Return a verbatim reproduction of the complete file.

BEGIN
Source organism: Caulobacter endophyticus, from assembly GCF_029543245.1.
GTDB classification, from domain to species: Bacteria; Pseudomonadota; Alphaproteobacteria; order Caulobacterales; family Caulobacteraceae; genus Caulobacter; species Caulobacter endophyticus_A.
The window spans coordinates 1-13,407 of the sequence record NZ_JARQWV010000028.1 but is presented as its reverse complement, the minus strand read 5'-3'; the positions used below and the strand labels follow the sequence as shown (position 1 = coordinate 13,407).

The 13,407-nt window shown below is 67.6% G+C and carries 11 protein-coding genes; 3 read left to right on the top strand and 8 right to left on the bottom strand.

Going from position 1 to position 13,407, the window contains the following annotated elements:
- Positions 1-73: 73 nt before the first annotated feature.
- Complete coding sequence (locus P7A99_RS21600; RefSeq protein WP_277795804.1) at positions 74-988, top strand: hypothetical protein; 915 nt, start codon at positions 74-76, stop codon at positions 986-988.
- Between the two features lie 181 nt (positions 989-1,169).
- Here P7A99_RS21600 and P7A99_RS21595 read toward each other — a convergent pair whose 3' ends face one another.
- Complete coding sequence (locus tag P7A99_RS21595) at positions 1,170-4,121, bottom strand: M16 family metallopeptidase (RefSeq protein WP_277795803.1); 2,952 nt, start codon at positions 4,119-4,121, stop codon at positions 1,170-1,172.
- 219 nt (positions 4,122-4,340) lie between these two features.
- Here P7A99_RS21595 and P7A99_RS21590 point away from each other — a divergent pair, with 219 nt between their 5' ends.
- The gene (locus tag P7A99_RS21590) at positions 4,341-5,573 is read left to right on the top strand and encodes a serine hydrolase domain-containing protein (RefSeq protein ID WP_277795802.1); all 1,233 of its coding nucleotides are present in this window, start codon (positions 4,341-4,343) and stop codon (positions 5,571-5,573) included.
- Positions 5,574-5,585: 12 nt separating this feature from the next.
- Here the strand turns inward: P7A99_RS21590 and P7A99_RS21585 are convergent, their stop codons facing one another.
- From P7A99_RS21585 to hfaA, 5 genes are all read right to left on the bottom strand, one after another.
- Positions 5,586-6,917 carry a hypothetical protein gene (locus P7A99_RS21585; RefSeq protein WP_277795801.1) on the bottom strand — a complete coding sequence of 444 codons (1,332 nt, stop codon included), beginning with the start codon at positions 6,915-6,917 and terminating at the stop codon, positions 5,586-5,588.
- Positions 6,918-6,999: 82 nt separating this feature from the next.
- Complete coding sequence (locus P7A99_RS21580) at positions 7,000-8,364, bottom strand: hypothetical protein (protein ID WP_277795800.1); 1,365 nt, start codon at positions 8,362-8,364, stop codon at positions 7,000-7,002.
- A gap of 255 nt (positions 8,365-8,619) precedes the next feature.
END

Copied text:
Source organism: Caulobacter endophyticus, from assembly GCF_029543245.1.
GTDB classification, from domain to species: Bacteria; Pseudomonadota; Alphaproteobacteria; order Caulobacterales; family Caulobacteraceae; genus Caulobacter; species Caulobacter endophyticus_A.
The window spans coordinates 1-13,407 of the sequence record NZ_JARQWV010000028.1 but is presented as its reverse complement, the minus strand read 5'-3'; the positions used below and the strand labels follow the sequence as shown (position 1 = coordinate 13,407).

The 13,407-nt window shown below is 67.6% G+C and carries 11 protein-coding genes; 3 read left to right on the top strand and 8 right to left on the bottom strand.

Going from position 1 to position 13,407, the window contains the following annotated elements:
- Positions 1-73: 73 nt before the first annotated feature.
- Complete coding sequence (locus P7A99_RS21600; RefSeq protein WP_277795804.1) at positions 74-988, top strand: hypothetical protein; 915 nt, start codon at positions 74-76, stop codon at positions 986-988.
- Between the two features lie 181 nt (positions 989-1,169).
- Here P7A99_RS21600 and P7A99_RS21595 read toward each other — a convergent pair whose 3' ends face one another.
- Complete coding sequence (locus tag P7A99_RS21595) at positions 1,170-4,121, bottom strand: M16 family metallopeptidase (RefSeq protein WP_277795803.1); 2,952 nt, start codon at positions 4,119-4,121, stop codon at positions 1,170-1,172.
- 219 nt (positions 4,122-4,340) lie between these two features.
- Here P7A99_RS21595 and P7A99_RS21590 point away from each other — a divergent pair, with 219 nt between their 5' ends.
- The gene (locus tag P7A99_RS21590) at positions 4,341-5,573 is read left to right on the top strand and encodes a serine hydrolase domain-containing protein (RefSeq protein ID WP_277795802.1); all 1,233 of its coding nucleotides are present in this window, start codon (positions 4,341-4,343) and stop codon (positions 5,571-5,573) included.
- Positions 5,574-5,585: 12 nt separating this feature from the next.
- Here the strand turns inward: P7A99_RS21590 and P7A99_RS21585 are convergent, their stop codons facing one another.
- From P7A99_RS21585 to hfaA, 5 genes are all read right to left on the bottom strand, one after another.
- Positions 5,586-6,917 carry a hypothetical protein gene (locus P7A99_RS21585; RefSeq protein WP_277795801.1) on the bottom strand — a complete coding sequence of 444 codons (1,332 nt, stop codon included), beginning with the start codon at positions 6,915-6,917 and terminating at the stop codon, positions 5,586-5,588.
- Positions 6,918-6,999: 82 nt separating this feature from the next.
- Complete coding sequence (locus P7A99_RS21580) at positions 7,000-8,364, bottom strand: hypothetical protein (protein ID WP_277795800.1); 1,365 nt, start codon at positions 8,362-8,364, stop codon at positions 7,000-7,002.
- A gap of 255 nt (positions 8,365-8,619) precedes the next feature.